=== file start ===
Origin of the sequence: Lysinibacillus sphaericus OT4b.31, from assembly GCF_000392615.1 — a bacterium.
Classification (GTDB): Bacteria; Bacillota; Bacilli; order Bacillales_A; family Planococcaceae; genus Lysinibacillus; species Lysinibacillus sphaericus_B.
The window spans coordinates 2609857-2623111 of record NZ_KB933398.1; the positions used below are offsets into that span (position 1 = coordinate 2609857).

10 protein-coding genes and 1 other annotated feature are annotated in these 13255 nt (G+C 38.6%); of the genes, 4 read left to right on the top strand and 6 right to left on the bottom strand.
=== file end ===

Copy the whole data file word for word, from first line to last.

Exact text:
Origin of the sequence: Lysinibacillus sphaericus OT4b.31, from assembly GCF_000392615.1 — a bacterium.
Classification (GTDB): Bacteria; Bacillota; Bacilli; order Bacillales_A; family Planococcaceae; genus Lysinibacillus; species Lysinibacillus sphaericus_B.
The window spans coordinates 2609857-2623111 of record NZ_KB933398.1; the positions used below are offsets into that span (position 1 = coordinate 2609857).

10 protein-coding genes and 1 other annotated feature are annotated in these 13255 nt (G+C 38.6%); of the genes, 4 read left to right on the top strand and 6 right to left on the bottom strand.